In June 2020, the Biz Latin Hub team launched a survey asking for information about individuals’ perceptions about doing business in Latin America.
We received a range of responses from 75 business owners, executives, government officials and other specialists operating in over 40 countries worldwide. 57.3% of respondents are considering expanding into the region in the future, with many expressing cautious optimism at economies’ abilities to bounce back after the COVID-19 pandemic.
Find out what the key takeaways from our survey indicate about people’s perceptions on doing business in Latin America.
Perceptions on doing business in Latin America: who took part?
75 people responded to the Doing Business in Latin America survey. Of our respondents, nearly half (48%) were business owners, operating in Latin America and across other regions of the world, including the United States, Europe, Asia, the South Pacific, and the Middle East. 29 respondents (38.6% overall) were business owners operating in Latin America.
Many survey participants were operating across more than one country. Of all respondents, 66 people (88%) noted they were working or operating their business within Latin America, and 39 respondents (52%) were operating outside of the region. A third of all respondents were running or working in a company that operates in 5 or more countries, and 16% of all respondents claimed to be operating across 10 or more countries. These were often a mix of countries based inside and outside of the Latin American region.
Countries of respondents’ operations
Cautiously optimistic for future economic outlook
Qualitative responses indicate uncertainty and concern for the short and medium-term impacts of COVID-19 on local economies.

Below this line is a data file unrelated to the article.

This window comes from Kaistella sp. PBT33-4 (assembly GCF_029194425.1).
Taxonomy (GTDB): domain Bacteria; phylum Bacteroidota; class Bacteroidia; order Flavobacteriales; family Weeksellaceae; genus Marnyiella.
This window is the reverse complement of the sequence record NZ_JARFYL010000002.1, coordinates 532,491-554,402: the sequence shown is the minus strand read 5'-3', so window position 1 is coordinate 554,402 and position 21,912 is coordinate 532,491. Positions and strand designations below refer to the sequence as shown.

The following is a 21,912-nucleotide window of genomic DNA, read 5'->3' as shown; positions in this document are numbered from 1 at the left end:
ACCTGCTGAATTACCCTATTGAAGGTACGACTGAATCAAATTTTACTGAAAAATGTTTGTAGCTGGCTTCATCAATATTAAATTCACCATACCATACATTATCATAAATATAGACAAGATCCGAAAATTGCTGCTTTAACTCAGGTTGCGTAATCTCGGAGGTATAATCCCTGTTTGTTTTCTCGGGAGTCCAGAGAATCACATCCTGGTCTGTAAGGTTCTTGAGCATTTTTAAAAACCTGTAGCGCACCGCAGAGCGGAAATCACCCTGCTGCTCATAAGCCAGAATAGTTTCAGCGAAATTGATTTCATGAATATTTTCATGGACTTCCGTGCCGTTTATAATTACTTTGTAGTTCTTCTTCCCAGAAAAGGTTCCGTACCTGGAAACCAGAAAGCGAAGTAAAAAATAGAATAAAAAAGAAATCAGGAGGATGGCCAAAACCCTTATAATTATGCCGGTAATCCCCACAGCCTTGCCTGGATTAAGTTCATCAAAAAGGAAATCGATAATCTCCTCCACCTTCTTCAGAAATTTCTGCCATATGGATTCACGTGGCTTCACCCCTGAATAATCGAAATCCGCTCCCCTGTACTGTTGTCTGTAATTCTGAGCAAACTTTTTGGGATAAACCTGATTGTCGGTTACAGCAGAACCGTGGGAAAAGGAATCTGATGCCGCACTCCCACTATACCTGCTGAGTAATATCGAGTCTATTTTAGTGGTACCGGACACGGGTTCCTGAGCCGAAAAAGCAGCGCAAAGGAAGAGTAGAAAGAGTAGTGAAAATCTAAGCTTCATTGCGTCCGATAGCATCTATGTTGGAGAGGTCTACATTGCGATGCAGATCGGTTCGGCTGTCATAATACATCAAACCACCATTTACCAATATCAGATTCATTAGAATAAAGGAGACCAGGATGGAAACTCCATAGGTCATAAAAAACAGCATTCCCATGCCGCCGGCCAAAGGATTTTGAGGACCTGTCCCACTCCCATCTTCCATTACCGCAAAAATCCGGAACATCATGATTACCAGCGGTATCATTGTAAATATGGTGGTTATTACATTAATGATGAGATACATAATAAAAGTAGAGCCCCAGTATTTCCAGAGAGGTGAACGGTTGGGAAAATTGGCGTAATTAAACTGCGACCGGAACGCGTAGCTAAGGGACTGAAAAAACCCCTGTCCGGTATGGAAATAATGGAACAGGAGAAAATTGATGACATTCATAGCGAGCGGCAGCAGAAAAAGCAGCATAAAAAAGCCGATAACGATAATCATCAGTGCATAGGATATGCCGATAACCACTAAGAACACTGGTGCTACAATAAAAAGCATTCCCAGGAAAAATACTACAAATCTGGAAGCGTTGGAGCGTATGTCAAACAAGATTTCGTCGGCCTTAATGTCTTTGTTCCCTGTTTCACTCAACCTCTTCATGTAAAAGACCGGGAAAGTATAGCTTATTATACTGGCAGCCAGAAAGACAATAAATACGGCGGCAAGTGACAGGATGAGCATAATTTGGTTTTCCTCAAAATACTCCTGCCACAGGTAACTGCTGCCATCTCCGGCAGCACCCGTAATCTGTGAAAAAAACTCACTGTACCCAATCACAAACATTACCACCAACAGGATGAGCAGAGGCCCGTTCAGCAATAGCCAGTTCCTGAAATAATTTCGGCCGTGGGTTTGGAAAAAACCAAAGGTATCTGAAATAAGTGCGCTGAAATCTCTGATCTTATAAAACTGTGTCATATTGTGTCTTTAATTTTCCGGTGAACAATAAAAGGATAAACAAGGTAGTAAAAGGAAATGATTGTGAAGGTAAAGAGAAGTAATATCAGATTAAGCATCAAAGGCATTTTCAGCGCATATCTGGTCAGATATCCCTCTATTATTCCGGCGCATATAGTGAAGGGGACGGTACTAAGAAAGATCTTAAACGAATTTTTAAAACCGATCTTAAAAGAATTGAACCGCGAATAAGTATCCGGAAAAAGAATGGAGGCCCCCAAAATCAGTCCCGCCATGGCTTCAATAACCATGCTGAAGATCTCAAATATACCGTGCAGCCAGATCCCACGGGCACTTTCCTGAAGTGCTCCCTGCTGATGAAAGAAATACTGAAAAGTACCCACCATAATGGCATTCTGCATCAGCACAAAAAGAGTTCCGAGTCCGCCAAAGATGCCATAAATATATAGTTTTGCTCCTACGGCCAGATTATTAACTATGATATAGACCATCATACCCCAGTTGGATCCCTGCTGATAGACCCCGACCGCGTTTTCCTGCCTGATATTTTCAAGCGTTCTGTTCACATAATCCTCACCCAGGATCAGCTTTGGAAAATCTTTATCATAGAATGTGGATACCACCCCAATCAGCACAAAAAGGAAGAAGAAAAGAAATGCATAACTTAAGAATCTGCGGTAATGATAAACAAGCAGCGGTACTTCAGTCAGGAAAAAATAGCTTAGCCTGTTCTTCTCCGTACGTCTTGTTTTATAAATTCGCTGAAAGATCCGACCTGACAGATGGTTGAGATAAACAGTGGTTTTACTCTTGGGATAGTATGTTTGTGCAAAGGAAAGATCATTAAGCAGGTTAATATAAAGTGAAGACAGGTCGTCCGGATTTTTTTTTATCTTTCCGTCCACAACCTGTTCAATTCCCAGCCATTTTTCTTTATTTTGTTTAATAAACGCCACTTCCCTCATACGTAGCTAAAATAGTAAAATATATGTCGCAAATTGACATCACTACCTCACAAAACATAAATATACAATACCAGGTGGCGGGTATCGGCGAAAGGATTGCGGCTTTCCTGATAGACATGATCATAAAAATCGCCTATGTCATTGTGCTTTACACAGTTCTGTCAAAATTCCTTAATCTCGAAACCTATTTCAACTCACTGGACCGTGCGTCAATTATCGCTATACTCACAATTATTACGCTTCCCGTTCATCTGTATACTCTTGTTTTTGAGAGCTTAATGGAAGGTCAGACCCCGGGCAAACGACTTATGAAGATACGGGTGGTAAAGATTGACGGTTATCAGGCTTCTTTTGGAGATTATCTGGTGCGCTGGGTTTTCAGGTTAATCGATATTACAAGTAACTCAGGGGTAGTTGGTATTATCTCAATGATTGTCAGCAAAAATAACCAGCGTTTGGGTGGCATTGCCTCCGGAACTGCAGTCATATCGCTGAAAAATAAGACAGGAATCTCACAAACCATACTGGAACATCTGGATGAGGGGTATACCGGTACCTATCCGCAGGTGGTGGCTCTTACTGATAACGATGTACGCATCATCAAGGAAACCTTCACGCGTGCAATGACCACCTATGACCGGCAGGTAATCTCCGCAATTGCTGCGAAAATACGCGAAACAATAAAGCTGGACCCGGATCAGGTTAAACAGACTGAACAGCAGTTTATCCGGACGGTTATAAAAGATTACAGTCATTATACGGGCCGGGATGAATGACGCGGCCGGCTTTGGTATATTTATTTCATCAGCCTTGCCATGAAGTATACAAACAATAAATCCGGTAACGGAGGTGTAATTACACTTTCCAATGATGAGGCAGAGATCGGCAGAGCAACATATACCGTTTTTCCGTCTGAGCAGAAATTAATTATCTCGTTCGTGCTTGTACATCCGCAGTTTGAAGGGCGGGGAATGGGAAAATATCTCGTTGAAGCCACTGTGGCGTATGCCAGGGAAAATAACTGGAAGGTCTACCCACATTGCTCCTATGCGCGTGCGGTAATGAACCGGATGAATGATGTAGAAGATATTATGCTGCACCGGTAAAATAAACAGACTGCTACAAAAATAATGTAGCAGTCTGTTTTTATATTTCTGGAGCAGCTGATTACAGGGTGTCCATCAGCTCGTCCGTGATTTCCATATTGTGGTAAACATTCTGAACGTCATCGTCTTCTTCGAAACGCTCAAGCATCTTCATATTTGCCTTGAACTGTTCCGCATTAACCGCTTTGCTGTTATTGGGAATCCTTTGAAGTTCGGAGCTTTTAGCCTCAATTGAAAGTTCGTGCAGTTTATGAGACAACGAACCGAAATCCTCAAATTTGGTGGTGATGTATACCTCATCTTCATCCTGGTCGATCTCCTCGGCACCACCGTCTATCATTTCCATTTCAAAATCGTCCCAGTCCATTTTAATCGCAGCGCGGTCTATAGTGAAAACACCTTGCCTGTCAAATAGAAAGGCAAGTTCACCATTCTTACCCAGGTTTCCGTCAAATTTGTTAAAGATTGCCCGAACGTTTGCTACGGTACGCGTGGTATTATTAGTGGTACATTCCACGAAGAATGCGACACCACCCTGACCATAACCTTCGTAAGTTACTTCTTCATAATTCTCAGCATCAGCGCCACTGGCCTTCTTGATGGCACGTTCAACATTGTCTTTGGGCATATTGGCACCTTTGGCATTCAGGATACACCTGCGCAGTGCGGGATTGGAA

However, a greater proportion of respondents show a more positive outlook for the economic future of their country/countries. When asked to rank their perception of the current and future state of the economies they operate in from 1-5 (with 1 being negative and 5 being positive), respondents gave the following responses:
While some working or managing a business in areas such as retail and natural resources showed concern for their governments’ abilities to lead their countries through the pandemic and resulting economic struggles, others identified opportunity for companies and economies in the long term.
In particular, respondents working in areas adaptable to the online world, such as professional services, IT and communications, risk management, and network marketing, expressed positivity at how their industry has remained strong during this time. One respondent working in IT and communications noted that the pandemic may drive “changes that will favor our company in the medium term.”* One business owner in Latin America noted the network marketing industry “is the solution to the current problem.”*
“There is a lot of uncertainty as to what will happen”
56% of respondents mentioned COVID-19 as influencing their perception of the current state of their economy/economies. Only 24% of all respondents indicated COVID-19 influenced their perception of the future economic outlook.
As a result of the COVID-19 pandemic, 13 respondents (17.3%) expect “slow recovery” of the economy, or for the market to be “greatly impacted.” This was felt within and outside of Latin America from private and public sector operators in retail, trade, consulting and professional services, manufacturing, and construction. During this time, respondents expect “significant readjustments to LatAm economies,” including in currency, tax, and trading activities.
“Service providers… will lose market share to Latin American businesses”
Despite the uncertainty, 77.3% of respondents indicated neutral or positive attitudes towards the future of their economies. Some went as far as to say they believe Latin American businesses may become more competitive in the future:
“I think service providers in traditional, more ‘established’ economies will lose market share to Latin American businesses and others based in the developing world. Not just in terms of costs but in terms of outlook, attitude, and ability.”
Respondent operating out of Canada, UK, US, and the European Union.
People and businesses may have adapted to the current global pandemic by moving their services online and operating with a more digital business model. This method of providing greater access to services may have in turn placed providers previously geographically segmented in a position to compete with each other.
Others note the potential for countries to look for alternative partners to China, for which Latin American countries may be considered.